Asbestos Risks For Firefighters

James F. Humphreys & Associates, L.C. has represented thousands of people who have been injured by exposure to asbestos. In many cases, people who develop asbestos related diseases have been exposed to asbestos through their work. Some of the most serious exposures have occurred among miners, millers and pipefitters, but asbestos disease can occur in any trade where workers have been exposed to asbestos dust. Firefighters, for instance, are occupationally exposed to asbestos, and develop asbestos related diseases.

Asbestos was commonly used in buildings built before 1990 in insulation, drywall, soundproofing, floor and ceiling tiles, roofing material, wiring and plumbing. During fires, these materials can crack and crumble, releasing air borne asbestos. After the fire is put out, fire personnel can experience additional exposure as they tear down walls and ceilings, searching for hot spots or victims.

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Fire fighters can also be exposed to asbestos living and working in their fire stations because many of these facilities were repurposed from old municipal structures build with asbestos containing materials. Buildings with steam heat often had asbestos insulation on steam pipes and boilers.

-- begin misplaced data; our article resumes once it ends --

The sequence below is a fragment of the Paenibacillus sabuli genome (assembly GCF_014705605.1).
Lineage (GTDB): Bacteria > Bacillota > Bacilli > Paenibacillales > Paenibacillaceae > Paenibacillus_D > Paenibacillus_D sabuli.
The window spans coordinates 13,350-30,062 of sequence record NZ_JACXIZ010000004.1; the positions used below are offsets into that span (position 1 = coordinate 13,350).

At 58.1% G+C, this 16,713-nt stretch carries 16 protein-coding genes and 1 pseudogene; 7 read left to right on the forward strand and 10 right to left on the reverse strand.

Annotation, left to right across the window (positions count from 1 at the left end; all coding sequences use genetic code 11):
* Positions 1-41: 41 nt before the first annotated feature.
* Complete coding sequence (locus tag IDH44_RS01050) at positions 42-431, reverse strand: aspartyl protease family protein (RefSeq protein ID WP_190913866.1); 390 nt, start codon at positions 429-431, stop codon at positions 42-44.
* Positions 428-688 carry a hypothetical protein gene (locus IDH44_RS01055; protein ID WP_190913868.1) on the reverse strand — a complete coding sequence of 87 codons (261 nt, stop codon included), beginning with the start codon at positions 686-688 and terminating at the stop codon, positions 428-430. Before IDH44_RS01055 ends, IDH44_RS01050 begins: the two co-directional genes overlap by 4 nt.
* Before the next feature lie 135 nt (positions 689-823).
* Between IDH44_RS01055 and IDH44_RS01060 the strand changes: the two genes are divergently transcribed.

Exposure has also resulted from using protective gear that contained asbestos. Older hats and coats often contained asbestos. Although much of this gear has been phased out, even some of the newer suits and gloves may contain small amounts of asbestos.

 Various studies have confirmed that fire fighters suffer more asbestos related disease than the general population. For example, a 1991 study of New York City firefighters found an increased incidence of asbestos induced pulmonary and pleural fibrosis (scarring). More recently, a  study of  16, 422  fire fighters from five Nordic countries found an increased risk of mesothelioma, a fatal cancer almost always caused by asbestos exposure, and lung adenocarcinoma. 

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 In 2013, a NIOSH led study reported an increased risk of mesothelioma in a cohort of almost 30,000 firefighters from San Francisco, Philadelphia and Chicago. The reported incidence of mesothelioma in this group was more than twice the rate among the general population, while the incidence of lung cancer was about 10% higher.  Phase II of this study, which was reported in 2015, indicated that the chance of lung cancer diagnosis or death increased with the amount of time spent at fires.

Firefighters should shower and change their clothes before going home to avoid contaminating their homes and exposing family members to asbestos.      

If you or a loved one has been seriously injured by exposure to asbestos, call us at 304-881-0652 (local) or 877-341-2595  (toll free) for a free initial consultation. You can also contact us through our website, .



CDC/NIOSH, “Findings From a Study of Cancer Among U.S. Fire Fighters,” July 2016, 

Daniels, et al, “Mortality and Cancer Incidence in a Pooled Cohort of US Firefighters From San Francisco, Chicago and Philadelphia (1950-2009), Occup. Environ. Med. October 14, 2013,

Pukkala, et al, “Cancer Incidence among Firefighters: 45 Years of Follow-Up in Five Nordic Countries,” Occup. Environ. Med. 2014 June : 71(6):398-404;

Firefighter Cancer Support Network, “FAQS: Preventing Cancer in the Fire Service,”

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